evaluate to
false
, and all other values evaluate to
true
.

Why? Using the shorthands relies on JavaScript’s questionable cooercion rules, which allow more values than you might expect to be treated as

false
. Using the explicit boolean check makes your code clearer to future readers.
  const name = '';
  const collection = [];

// bad if (name) {} if (collection.length) {}

// good if (name !== '') {} if (name.length !== 0) {} if (collection.length > 0) {}

  • 11.6 Use the following patterns for type checking:
  // String
  typeof something === 'string';

// Number typeof something === 'number';

// Boolean typeof something === 'boolean';

// Object something != null && typeof something === 'object';

// Array Array.isArray(something);

// Null something === null;

// Undefined something === undefined;

// Null or Undefined something == null;

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ESNext Features

  • 12.1 When using features that are not natively supported in some target environments (typically, browsers), use

    core-js
    to provide polyfills. Do not include the entire

    core-js
    shim;
    core-js
    is extremely modular and allows you to be selective of what polyfills you want to include based on the features you need and your target environments' feature support.
  • 12.2 Limit use of generators and proxies, as these don’t transpile well (or at all) to ES5.

  • 12.3 Prefer binary, octal, and hexadecimal literals over using

    parseInt
    .

ESLint rule:

prefer-numeric-literals

  // bad
  const twoSixtyFiveInHex = parseInt('1F7', 16);

// good const twoSixtyFiveInHex = 0x1F7;

  • 12.4 Always provide a description when creating a
    Symbol
    .

Why? You will get a more descriptive representation of that symbol in most developer tools.

ESLint rule:

symbol-description

  // bad
  const badSymbol = Symbol();

// good const goodSymbol = Symbol('Good!');

Destructuring

  • 12.5 Use object destructuring to retrieve multiple properties from an object.

Why? Destructuring removes a lot of boilerplate and encourages you to refer to properties by the same name everywhere they are referenced.

  // bad
  function fullNameForUser(user) {
    const firstName = user.firstName;
    const lastName = user.lastName;

return `${firstName} ${lastName}`;

}

// good function fullNameForUser(user) { const {firstName, lastName} = user; return ${firstName} ${lastName}; }

// best function fullNameForUser({firstName, lastName}) { return ${firstName} ${lastName}; }

  • 12.6 Use array destructuring rather than manually accessing items by their index. If your array has more than a few entries, and you are selecting only a small number of them, continue to use index notation.
  const array = [1, 2];
  const longArray = [1, 2, 3, 4, 5];

// bad const first = array[0]; const second = array[1];

const [secondLong,,,, fifthLong] = longArray;

// good const [first, second] = array;

const secondLong = longArray[1]; const fifthLong = longArray[4];

  • 12.7 If you need to return multiple values from a function, return them using an object rather than an array.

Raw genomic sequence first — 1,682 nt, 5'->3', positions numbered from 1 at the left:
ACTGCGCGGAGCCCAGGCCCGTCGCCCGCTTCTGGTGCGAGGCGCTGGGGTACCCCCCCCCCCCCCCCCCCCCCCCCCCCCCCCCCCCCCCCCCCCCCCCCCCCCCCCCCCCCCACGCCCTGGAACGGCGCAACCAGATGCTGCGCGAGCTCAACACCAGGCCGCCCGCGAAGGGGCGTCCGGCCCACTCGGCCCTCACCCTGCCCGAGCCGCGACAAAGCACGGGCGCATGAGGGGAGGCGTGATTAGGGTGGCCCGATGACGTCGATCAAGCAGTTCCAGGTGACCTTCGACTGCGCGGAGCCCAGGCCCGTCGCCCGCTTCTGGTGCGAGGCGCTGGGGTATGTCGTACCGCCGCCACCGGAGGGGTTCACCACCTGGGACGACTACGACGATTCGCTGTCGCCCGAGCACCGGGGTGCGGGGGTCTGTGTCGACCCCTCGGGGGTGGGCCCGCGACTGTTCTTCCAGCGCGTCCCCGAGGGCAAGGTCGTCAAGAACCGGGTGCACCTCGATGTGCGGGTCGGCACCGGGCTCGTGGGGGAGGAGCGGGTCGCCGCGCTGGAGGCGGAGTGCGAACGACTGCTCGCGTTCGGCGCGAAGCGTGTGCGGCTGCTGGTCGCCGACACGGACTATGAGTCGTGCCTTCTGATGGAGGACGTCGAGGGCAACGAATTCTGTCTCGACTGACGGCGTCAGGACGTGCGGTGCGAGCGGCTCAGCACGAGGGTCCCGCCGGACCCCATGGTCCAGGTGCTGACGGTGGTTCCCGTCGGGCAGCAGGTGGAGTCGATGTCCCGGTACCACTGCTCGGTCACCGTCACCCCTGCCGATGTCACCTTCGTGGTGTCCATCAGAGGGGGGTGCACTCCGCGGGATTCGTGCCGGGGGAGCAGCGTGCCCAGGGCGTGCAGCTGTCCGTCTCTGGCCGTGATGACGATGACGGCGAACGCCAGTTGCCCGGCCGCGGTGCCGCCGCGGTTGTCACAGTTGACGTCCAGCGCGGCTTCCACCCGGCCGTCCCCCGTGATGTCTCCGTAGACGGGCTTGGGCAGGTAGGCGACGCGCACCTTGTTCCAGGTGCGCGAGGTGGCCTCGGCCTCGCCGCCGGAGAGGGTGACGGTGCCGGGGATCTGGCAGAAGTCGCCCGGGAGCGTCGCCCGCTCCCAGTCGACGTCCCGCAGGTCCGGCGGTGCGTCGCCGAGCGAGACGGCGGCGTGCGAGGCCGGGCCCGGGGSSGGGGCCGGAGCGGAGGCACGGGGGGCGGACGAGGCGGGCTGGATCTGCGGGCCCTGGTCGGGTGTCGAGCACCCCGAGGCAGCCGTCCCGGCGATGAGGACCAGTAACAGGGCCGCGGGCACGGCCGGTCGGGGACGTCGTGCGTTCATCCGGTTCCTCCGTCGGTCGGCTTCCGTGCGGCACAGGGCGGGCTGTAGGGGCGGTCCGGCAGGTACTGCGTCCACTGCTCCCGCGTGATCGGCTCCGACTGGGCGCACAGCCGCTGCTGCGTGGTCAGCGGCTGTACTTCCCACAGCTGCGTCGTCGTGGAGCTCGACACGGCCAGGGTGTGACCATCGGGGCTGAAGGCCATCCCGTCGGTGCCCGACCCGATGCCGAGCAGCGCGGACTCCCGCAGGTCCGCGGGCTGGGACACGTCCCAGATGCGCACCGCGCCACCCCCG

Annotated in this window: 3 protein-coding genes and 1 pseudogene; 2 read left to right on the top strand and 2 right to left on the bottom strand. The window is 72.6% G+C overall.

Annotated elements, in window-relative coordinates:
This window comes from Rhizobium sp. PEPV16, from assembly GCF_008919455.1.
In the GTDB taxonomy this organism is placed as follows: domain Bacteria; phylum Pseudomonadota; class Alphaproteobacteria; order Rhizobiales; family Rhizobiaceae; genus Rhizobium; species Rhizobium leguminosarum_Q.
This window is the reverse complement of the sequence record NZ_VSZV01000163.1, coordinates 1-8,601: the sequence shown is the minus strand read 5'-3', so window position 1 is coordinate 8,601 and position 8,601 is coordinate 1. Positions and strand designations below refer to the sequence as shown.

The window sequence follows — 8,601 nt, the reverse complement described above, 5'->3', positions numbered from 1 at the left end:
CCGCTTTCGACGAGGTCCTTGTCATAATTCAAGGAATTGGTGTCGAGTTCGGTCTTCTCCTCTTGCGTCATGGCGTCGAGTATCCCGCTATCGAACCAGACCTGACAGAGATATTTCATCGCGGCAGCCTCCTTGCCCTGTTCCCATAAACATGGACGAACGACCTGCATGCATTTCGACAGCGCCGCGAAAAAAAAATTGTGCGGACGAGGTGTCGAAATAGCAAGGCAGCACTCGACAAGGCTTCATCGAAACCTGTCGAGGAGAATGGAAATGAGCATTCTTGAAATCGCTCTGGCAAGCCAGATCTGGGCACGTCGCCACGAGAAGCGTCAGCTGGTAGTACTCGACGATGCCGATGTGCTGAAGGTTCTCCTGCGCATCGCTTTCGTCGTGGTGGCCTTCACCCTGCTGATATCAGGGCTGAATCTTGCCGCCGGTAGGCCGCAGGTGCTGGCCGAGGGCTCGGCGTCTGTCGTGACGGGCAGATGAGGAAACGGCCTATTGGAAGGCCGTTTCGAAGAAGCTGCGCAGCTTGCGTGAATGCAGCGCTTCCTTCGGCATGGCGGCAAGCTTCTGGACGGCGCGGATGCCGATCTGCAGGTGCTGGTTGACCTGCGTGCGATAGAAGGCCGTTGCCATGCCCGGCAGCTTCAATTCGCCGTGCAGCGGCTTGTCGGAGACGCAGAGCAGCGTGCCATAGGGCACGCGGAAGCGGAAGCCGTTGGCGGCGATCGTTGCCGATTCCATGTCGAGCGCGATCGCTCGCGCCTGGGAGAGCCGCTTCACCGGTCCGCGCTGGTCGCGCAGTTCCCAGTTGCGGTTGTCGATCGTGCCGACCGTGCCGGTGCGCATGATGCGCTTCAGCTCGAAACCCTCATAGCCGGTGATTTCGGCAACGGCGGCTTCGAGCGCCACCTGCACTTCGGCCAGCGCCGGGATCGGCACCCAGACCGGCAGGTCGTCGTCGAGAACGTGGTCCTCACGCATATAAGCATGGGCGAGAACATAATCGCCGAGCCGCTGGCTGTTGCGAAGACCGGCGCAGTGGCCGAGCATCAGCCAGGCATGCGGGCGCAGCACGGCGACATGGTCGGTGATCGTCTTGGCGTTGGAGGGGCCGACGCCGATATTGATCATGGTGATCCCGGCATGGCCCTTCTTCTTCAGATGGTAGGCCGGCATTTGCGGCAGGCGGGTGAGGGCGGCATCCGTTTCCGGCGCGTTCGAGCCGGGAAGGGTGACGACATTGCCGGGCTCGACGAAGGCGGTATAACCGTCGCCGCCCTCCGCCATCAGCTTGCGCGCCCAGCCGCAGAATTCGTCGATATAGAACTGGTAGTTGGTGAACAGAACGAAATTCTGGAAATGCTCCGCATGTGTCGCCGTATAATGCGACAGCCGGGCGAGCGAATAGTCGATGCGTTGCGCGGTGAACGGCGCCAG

Why? Call sites that use destructuring to access your return values need to care about the ordering when returning an array, making them fragile to change.

  // bad
  function positionForNode(node) {
    // figure stuff out
    return [left, right, top, bottom];
  }

const [left, _, top] = positionForNode(node);

// good function positionForNode(node) { // figure stuff out return {left, right, top, bottom}; }

const {left, top} = positionForNode(node);

  • 12.8 You can create highly readable functions by using one positional argument, followed by a destructured object. You can even provide different local names for the destructured arguments to have both an expressive external API and concise internal references.
  // fine, but too many positional arguments, so it's hard for call sites to know what to do
  function horizontalPosition(node, container, offset) {
    return container.offsetLeft + node.offsetLeft + offset.left;
  }

horizontalPosition(node, node.parentNode, offset);

// good: arguments are explicit function horizontalPositionForNode(node, {inContainer, withOffset}) { return inContainer.offsetLeft + node.offsetLeft + withOffset.left; }

horizontalPositionForNode(node, {inContainer: node.parentNode, withOffset: offset});

// also good: more concise internal names, same external API function horizontalPositionForNode(node, {inContainer: container, withOffset: offset}) { return container.offsetLeft + node.offsetLeft + offset.left; }

horizontalPositionForNode(node, {inContainer: node.parentNode, withOffset: offset});

Classes

  • 12.9 Use classes with care: they do not behave in exactly the way you would expect in other languages, and JavaScript provides many mechanisms (closures, simple objects, etc) that solve problems for which you might use a class in another language. The rule of thumb is: use the right tool for the job!
  // bad
  // all static members, no need for a class
  class BadSingleton {
    static singletonProp = 'foo';
    static singletonMethod() {
      return 'bar';
    }
  }

// good const GoodSingleton = { singletonProp: 'foo', singletonMethod() { return 'bar'; }, };